Giant's Causeway (Irish: Clochán an Aifir) is a spectacular rock formation on the Antrim coast of Northern Ireland. The site consists of some 40,000 basalt columns rising out of the sea. The Giant's Causeway is Northern Ireland's only UNESCO World Heritage Site.
Popular mythology attributes the creation of the Causeway to an Irish giant named Fionn mac Cumhaill. To prove his superior strength and status, Fionn decided to fight against a rival Scottish giant named Benandonner. As there was no boat large enough to carry huge Finn across the sea to confront Bennandonner, he built his own pathway of stepping stones from Ireland to Scotland. He then was able to walk across the sea without getting his feet wet.
When he crossed the sea, however, he saw just how large Benandonner was. He ran back to Ireland before Bennandonner saw him, but the causeway was built and Bennandonner came to fight. Fionn crawled into a crib and when Bennandonner came to the door to fight him, his wife told him not to wake the baby. Seeing just how large Fionn's "baby" was, Bennandonner grew afraid and ran back to Scotland, tearing up the causeway as he went to prevent Fionn following him.
The true explanation while not as colorful as the myths of yore is still quite interesting. Scientists now agree that about 60 million years ago a volcano let basalt come to or close to the surface that slowly cooled forming the polygon-shapes as the hot material contracted due to cooling. The hexagonal shape is most common as it is the most "efficient" way to "pack" material (just as it is in a beehive). Later erosion formed the current structure, as the basaltic material forming the pillars is more resistant to erosion than other material. Similar structures (though in less impressive locations) can be found throughout the world.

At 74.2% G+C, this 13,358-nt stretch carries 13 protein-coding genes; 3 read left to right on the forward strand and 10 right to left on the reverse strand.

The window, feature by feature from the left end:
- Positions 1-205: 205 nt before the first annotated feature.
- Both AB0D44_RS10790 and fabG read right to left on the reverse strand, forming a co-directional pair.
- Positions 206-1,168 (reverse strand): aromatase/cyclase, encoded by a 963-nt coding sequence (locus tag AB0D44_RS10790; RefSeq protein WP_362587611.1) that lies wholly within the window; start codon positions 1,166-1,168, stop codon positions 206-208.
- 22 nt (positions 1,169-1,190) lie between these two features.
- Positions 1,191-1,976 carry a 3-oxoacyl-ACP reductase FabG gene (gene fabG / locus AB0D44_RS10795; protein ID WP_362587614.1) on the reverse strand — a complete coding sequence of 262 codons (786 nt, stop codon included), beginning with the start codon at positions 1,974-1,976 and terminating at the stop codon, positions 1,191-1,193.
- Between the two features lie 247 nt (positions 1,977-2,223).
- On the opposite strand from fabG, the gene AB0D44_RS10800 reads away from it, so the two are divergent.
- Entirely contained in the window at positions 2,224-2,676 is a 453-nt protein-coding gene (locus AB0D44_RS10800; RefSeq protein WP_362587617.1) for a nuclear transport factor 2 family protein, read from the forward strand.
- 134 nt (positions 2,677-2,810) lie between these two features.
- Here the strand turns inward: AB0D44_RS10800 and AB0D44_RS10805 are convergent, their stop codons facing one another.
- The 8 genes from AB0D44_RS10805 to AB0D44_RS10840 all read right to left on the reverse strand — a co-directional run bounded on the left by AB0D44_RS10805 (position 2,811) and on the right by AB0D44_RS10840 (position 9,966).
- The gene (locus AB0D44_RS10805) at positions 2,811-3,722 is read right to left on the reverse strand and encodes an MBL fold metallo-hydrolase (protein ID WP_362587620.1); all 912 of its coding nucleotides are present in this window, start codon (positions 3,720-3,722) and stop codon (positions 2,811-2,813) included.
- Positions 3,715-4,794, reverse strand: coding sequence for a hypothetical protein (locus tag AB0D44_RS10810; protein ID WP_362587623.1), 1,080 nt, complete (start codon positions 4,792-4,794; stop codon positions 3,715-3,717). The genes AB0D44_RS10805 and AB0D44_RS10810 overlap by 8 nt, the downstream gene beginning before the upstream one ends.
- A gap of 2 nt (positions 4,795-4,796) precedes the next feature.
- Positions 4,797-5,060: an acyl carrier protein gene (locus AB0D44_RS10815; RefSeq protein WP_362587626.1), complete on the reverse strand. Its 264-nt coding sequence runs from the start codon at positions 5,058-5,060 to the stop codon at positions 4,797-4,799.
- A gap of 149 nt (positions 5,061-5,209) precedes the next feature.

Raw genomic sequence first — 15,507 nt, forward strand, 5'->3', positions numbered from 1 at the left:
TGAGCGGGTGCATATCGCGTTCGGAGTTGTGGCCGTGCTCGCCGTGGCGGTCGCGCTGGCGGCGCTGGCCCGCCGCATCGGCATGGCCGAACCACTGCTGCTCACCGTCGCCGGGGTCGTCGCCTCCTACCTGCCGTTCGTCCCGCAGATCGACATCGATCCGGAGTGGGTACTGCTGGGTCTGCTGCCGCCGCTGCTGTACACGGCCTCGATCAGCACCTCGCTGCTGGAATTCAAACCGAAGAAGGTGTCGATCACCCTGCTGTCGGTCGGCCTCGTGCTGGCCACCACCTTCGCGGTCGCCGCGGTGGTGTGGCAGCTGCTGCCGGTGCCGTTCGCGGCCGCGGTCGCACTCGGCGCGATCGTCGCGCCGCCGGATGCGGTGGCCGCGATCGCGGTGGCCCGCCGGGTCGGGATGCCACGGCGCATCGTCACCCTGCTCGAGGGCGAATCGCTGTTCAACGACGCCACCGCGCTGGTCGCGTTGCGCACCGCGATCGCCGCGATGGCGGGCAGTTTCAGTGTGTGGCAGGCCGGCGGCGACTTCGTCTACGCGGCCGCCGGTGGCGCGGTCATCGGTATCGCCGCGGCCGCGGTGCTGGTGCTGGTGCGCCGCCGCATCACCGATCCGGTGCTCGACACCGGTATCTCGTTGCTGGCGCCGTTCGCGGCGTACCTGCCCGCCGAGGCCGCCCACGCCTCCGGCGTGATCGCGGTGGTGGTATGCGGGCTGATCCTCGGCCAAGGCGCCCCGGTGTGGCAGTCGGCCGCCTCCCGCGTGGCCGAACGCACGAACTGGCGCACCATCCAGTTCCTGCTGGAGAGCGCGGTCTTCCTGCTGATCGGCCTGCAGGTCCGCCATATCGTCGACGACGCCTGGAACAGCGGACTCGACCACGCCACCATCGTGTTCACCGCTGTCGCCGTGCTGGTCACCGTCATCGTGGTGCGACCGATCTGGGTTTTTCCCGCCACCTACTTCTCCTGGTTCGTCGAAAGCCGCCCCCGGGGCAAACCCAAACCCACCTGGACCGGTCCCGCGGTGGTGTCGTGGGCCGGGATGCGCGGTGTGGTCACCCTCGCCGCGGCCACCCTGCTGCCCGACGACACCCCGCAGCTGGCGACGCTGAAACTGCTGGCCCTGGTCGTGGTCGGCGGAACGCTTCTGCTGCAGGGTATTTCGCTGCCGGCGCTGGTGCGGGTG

By bus or train
There is bus service year round called the 402 causeway Rambler. It departs Coleraine Bus/Rail station. If travelling from Belfast, come off the train in Coleraine (1 hr 20 min travel time), go into the combined bus and train station, turn left off the platforms, walk past the coffee shop and check the TV monitors for the departure gate of the 402/172 (final destination Ballycastle via Portrush & Bushmills and Giants Causeway and timetable will be marked "Aird the nook Giants causeway"). All public transport info can be found at this journey planner.
From Belfast, follow the signs for the "Giant's Causeway Coastal Route" for a beautiful scenic route to the Causeway. It takes a longer (around 2 hours depending on traffic) but it is worth it for the views.
There is also the more direct route along the A26 from Belfast or the A2/A37 from Derry/Londonderry if time is a factor.
A small railway line the Giant's Causeway and Bushmills Railway from the village of Bushmills to the train station near the site of the Giant's Causeway. The railway used three trains, two of which are steam trains. The route goes though Bushfoot Strand down, Crossing Bushfoot Golf Course and Portballintrae. (http://www.freewebs.com/giantscausewayrailway/)
- Adult Return £7.50
- Adult Single £6.00
- Child Return £5.50
- Child Single £4.00
- Concession Return (over 60s) £6.50
- Concession Single £4.50
- Family Return £25.50 (2 adults and up to 3 children).
Children under the age of 3 years are free.
Public transportation is available by taking the regular Ulsterbus 402A causeway coast rambler bus to and from Coleraine Train and Bus stations. Journeys to from Belfast are available by train from Coleraine with hourly departures to Belfast (and Derry-Londonderry) by train go to www.translink.co.uk and input "the aird the nook giants causeway". Select bus and train and input your destination. This will bring up bus and train times and the connection times, etc.